… in the Minneapolis Star Tribune notes that the most charitable description of what’s been going on at the clubby University of Minnesota medical school would be “bizarre.”
Friday, August 27, 2010
August 25, 2010, 8:12 am
George Mason law professor Todd Zywicki is a strong critic of the higher ed status quo, and has some skin in the game when it comes to rethinking governance models–several years ago he ran for the Dartmouth board of trustees as a dark horse alumni petition candidate, and he won.
The election was much discussed in the higher ed press, and was an important part of a larger power struggle at Dartmouth about who should have a say in how the college is run, and whether entrenched inside interests should carry the day. So he’s a governance reformer, if you will, with an eye to returning our colleges and universities to a form that compels them to focus on their educational missions and their obligation to serve not themselves–but the public good.
A new study has just come out about the mammoth administrative bloat that we’ve seen in higher ed in recent years. It points out, among other things, that from 1993 to 2007, hiring and spending on university admins increased at twice the rate of hiring and spending on faculty. Zywicki notes that this fact has major implications for how we think about higher ed reform, and for how we assign responsibility for the problems we are seeing now:
Many observers believe that the problem with higher education is that universities are basically run by its employees–the faculty–and that the faculty’s interests are not aligned with those of the students who they serve. But what [Jay] Greene’s report hints at is a larger trend at work–more and more universities are run by their bureaucrats, not the faculty, and the incentives of bureaucrats are even more poorly aligned with student interests than the faculty. University organization is so screwy these days, that even though faculty incentives are so poor, governance would probably be improved (at least in the short run) by empowering the faculty against administrators.
That’s a serious claim–the faculty have, as he notes, tended to be the focal point of much of the criticism that has been leveled against colleges and universities for their failure to fulfill their education missions as well as for their failure to maintain the system of peer review with integrity. I’m still thinking that latter is on the faculty–but the former is certainly more complicated.
Zywicki offers some thoughts on where all the money for the bloat came from, and speculates about how we might go about getting unbloated:
Jay focuses on the role of government subsidies in feeding the bloat of academic bureaucracy. That seems plausible to me. The other factor that strikes me as perhaps relevant is that during most of that period university endowments grew at record rates. This essentially gave university presidents and their minions a huge slush fund to play with without actually having to raise new funds from alumni. This created a growth in agency costs for senior university administrators. Finally, this allowed universities to continue giving raises to faculty while expanding the bureaucracy even more. Thus, the growth in bureaucratic spending was not coming out of a zero-sum pot, so that faculty were not monitoring the growth in the bureaucracy as much.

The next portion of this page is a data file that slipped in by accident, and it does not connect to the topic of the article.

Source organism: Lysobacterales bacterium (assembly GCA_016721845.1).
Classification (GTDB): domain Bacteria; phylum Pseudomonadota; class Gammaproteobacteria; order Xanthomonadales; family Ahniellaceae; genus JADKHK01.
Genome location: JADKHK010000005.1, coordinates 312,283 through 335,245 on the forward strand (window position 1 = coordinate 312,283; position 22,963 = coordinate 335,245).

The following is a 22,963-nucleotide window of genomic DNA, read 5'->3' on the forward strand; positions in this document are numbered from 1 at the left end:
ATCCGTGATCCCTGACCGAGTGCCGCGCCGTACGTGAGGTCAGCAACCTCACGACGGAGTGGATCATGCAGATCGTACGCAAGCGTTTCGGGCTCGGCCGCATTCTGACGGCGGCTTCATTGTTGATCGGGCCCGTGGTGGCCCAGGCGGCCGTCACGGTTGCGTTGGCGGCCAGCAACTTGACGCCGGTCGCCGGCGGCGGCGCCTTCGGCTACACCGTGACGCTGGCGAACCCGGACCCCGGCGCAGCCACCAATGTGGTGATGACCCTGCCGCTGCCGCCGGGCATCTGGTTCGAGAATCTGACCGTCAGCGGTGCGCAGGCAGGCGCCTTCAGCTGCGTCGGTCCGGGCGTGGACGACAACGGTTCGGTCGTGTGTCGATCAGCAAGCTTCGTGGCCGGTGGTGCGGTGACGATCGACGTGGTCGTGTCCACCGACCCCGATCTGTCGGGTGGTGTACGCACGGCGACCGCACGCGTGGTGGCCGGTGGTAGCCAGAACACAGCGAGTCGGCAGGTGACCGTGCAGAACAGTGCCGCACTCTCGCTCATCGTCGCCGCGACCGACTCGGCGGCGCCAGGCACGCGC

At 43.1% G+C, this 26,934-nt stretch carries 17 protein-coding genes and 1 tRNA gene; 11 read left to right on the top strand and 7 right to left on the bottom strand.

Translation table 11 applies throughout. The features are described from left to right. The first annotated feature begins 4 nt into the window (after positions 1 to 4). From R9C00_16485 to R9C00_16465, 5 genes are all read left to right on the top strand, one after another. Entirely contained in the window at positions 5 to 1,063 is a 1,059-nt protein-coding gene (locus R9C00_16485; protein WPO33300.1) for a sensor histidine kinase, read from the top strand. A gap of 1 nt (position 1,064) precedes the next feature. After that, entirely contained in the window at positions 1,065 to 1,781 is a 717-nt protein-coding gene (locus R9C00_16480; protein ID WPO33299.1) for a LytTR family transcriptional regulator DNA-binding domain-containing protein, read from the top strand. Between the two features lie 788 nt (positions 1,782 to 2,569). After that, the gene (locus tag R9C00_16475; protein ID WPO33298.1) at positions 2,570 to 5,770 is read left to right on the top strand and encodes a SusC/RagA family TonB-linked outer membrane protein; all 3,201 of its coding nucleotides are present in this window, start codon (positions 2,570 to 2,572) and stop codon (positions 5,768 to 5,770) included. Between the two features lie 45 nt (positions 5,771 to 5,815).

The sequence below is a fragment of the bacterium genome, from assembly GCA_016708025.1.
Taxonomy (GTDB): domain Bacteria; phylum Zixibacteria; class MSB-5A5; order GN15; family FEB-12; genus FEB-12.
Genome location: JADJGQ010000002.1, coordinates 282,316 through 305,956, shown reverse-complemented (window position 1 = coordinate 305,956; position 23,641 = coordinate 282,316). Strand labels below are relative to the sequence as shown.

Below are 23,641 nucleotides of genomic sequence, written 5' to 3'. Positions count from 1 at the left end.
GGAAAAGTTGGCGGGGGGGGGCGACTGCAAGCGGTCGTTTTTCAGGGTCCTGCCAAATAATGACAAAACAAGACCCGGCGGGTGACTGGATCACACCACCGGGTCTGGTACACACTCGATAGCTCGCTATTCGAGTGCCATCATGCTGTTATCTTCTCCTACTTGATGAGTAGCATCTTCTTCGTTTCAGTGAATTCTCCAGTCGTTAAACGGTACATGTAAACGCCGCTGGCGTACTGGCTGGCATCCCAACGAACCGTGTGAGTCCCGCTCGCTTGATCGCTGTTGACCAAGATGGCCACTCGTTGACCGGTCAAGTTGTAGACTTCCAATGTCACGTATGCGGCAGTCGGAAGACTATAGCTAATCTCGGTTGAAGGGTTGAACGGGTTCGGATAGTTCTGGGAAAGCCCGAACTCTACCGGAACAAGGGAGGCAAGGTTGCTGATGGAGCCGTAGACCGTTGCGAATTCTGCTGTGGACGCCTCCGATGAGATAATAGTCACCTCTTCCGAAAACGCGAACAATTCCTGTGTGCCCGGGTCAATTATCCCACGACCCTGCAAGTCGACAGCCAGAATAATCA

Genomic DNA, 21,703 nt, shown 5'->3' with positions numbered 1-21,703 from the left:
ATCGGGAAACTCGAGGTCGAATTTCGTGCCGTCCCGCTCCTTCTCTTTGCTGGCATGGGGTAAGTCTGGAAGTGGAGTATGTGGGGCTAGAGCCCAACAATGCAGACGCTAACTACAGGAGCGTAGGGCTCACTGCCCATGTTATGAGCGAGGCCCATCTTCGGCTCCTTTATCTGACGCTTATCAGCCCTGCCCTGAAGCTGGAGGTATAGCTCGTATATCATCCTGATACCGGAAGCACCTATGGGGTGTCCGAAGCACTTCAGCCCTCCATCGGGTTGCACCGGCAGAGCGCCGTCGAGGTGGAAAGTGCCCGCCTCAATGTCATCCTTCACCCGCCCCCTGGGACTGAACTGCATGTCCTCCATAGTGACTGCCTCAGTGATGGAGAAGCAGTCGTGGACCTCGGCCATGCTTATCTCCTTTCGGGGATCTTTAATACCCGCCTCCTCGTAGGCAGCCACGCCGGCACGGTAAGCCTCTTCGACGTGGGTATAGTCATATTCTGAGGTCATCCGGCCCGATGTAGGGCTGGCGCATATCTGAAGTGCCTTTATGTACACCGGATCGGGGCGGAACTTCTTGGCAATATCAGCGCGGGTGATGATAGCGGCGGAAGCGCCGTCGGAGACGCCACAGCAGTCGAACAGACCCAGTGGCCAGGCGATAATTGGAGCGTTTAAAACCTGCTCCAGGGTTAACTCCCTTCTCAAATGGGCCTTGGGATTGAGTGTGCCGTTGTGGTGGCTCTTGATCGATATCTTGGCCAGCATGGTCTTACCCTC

Finally, I suspect this might also reflect the developing model of university president as CEO. As university presidents have come to be more like CEO’s of universities, their entourages have grown as well. Universities have come to take the look of a top-heavy bloated corporation like General Motors, with Vice-Presidents layered one atop the other. In a world of lax budget constraints owing to flush endowments, it is easier to fritter away resources on unproductive bureaucrats and internal empire-building.
The acid test, of course, will be whether the financial downturn will lead to the scaling back of these bureaucratic empires. Ironically, it appears that one of the Obama Administration’s priorities is to funnel more money into higher education–which will reinforce exactly the sorts of pressures that Greene highlights. Higher education almost perfectly converts subsidies (whether direct or aid to students) into higher prices. With no real reason to expect that those subsidies will be used to promote better substantive outputs instead of internal agency costs.
More generally, I think that for some time academic reformers have focused on issues like tenure and other elements of faculty governance in thinking about reforming higher ed. But this growth of administrative bloat is a whole new issue and one that might prove more difficult.
“Might prove more difficult” is an understatement. It’s already demonstrably true that at many schools feeling a pinch, it’s not administrative salaries or positions that are being cut, but faculty ones. I’m reminded of Jonathan Rauch’s devastating book about how, once you create a special-interest bureaucracy, you can never get rid of it, Government’s End.
Sadly, many of the statements made above are very applicable here at the University of Minnesota.